|Publication number||US5198724 A|
|Application number||US 07/777,708|
|Publication date||Mar 30, 1993|
|Filing date||Oct 21, 1991|
|Priority date||Oct 23, 1990|
|Publication number||07777708, 777708, US 5198724 A, US 5198724A, US-A-5198724, US5198724 A, US5198724A|
|Inventors||Hideomi Koinuma, Shunpei Yamazaki, Shigenori Hayashi, Akiharu Miyanaga, Tadashi Shiraishi|
|Original Assignee||Semiconductor Energy Laboratory Co., Ltd.|
|Export Citation||BiBTeX, EndNote, RefMan|
|Patent Citations (5), Referenced by (64), Classifications (27), Legal Events (6)|
|External Links: USPTO, USPTO Assignment, Espacenet|
1. Field of the Invention
The present invention relates in general to a plasma generating device and a plasma processing method.
2. Description of the Prior Art
Self-sustaining electric discharge takes place through a gas at air pressure when a high electric field is applied thereto, e.g. in the form of DC, AC or impulses. This kind of discharge can be sorted into corona discharge, glow discharge and arc discharge. If an electric field is applied uniformly through the gas, dielectric breakdown takes place uniformly to cause glow or arc discharge. If the electric field is partially strong, dielectric breakdown locally takes place to cause corona discharge. The corona discharge can be changed into uniform dielectric breakdown, i.e. arc discharge. The transition from corona discharge to arc discharge usually takes place directly rather than via glow discharge. This is because a very large number of ions collide with an electrode at a high pressure (atmospheric pressure), as compared with the case at a low pressure, and quickly elevate the temperature of the electrode to cause thermoelectronic emission, which characterizes arc discharge. It is known that glow discharge can be utilized when current is limited below 2A. Glow discharge, however, can not be easily controlled so that arc discharge is mainly utilized in actual applications such as welding, cutting.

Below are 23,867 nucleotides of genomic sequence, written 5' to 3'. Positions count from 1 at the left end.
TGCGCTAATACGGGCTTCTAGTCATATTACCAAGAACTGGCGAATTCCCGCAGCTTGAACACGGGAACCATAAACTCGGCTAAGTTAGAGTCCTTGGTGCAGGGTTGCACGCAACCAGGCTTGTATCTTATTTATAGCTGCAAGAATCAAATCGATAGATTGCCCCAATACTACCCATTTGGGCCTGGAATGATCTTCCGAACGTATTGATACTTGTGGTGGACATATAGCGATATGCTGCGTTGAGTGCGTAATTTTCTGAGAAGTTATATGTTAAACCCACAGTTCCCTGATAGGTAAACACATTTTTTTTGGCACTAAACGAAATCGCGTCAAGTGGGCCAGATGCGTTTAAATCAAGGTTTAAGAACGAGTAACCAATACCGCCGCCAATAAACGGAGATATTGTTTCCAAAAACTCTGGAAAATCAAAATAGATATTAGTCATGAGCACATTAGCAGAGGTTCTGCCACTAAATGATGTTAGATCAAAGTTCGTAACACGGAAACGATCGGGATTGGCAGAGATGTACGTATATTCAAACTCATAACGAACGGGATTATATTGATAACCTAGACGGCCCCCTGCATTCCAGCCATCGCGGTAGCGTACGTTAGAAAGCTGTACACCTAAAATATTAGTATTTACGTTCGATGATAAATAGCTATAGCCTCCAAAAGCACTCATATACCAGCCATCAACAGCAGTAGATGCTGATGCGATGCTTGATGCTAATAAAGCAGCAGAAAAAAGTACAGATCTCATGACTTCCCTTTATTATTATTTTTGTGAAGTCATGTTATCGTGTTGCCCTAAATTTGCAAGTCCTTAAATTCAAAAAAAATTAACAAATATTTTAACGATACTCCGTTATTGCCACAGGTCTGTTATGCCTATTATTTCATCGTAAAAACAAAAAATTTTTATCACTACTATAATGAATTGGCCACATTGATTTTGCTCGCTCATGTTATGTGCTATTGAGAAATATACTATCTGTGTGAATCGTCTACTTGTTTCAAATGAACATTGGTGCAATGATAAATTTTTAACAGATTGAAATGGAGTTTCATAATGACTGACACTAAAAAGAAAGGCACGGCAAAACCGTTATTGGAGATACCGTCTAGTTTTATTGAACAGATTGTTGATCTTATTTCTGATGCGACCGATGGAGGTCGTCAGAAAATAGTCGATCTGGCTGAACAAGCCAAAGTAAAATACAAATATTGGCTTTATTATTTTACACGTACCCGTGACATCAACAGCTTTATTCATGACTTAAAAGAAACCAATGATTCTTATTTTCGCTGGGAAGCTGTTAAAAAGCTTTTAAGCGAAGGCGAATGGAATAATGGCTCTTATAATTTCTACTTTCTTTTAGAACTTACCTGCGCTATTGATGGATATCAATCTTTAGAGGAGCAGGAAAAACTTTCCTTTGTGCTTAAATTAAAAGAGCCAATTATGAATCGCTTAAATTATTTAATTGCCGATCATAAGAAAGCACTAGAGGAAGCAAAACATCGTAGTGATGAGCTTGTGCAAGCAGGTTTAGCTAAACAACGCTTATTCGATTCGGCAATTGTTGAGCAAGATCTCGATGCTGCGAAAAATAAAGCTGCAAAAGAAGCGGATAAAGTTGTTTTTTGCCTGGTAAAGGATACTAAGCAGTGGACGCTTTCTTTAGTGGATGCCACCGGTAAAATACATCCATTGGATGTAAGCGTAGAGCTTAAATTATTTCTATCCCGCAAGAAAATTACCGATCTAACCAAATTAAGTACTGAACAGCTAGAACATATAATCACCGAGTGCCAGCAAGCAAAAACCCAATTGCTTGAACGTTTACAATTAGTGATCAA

Arc discharge is utilized to melt a work piece by virtue of high temperatures of the electrode and its positive column (gas temperature). The temperature of the work piece therefore necessarily rises to a very high temperature, e.g. 2000 to 6000 K.
An attempt has been carried out to stabilize glow discharge at air pressure to make it possible to carry out machining at room temperature (S. Kanazawa et al. J. Phys. D: Applied Physics 21(1988), pp. 838-840). In order to cause stabilized glow discharge at air pressure, the following conditions must be satisfied. 1. The discharging space is filled with He. 2. An insulator is interposed between electrodes (across the discharge path). 3. At least one of the electrodes is provided with its end in the form of a needle or a brush. 4. The frequency of the applied electric field is no lower than 3 KHz. The second condition is necessary for avoiding transition into arc discharge. The fourth condition is necessary for enabling current passing through the insulator. The third condition is necessary for making it easy to initiate discharge by forming a non-uniform electric field. Attempt has been made to give etching treatment to surfaces of organic substances such as polyimide or inorganic substances such as silicon.
These known methods, however, must be carried out by evacuating the reaction space in advance followed by introducing a reactive gas such as He. The existing methods treat the entirety of a substrate and can not selectively process small areas of the substrate.